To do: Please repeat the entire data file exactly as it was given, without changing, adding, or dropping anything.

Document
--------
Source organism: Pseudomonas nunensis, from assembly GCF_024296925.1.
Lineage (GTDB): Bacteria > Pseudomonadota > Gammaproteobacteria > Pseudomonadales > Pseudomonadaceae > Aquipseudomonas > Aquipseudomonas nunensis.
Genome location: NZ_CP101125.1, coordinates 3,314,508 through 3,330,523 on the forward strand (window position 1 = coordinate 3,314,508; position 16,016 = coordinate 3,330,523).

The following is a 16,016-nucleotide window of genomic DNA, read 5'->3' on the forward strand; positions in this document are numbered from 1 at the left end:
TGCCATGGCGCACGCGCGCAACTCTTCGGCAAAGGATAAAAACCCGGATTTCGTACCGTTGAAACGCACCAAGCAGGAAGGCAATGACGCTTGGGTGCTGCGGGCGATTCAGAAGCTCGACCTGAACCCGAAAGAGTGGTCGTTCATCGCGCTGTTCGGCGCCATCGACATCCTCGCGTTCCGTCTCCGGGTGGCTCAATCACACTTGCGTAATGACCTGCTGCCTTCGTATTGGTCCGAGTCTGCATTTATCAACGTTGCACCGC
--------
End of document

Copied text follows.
Source organism: Pseudomonas nunensis, from assembly GCF_024296925.1.
Lineage (GTDB): Bacteria > Pseudomonadota > Gammaproteobacteria > Pseudomonadales > Pseudomonadaceae > Aquipseudomonas > Aquipseudomonas nunensis.
Genome location: NZ_CP101125.1, coordinates 3,314,508 through 3,330,523 on the forward strand (window position 1 = coordinate 3,314,508; position 16,016 = coordinate 3,330,523).

The following is a 16,016-nucleotide window of genomic DNA, read 5'->3' on the forward strand; positions in this document are numbered from 1 at the left end:
TGCCATGGCGCACGCGCGCAACTCTTCGGCAAAGGATAAAAACCCGGATTTCGTACCGTTGAAACGCACCAAGCAGGAAGGCAATGACGCTTGGGTGCTGCGGGCGATTCAGAAGCTCGACCTGAACCCGAAAGAGTGGTCGTTCATCGCGCTGTTCGGCGCCATCGACATCCTCGCGTTCCGTCTCCGGGTGGCTCAATCACACTTGCGTAATGACCTGCTGCCTTCGTATTGGTCCGAGTCTGCATTTATCAACGTTGCACCGC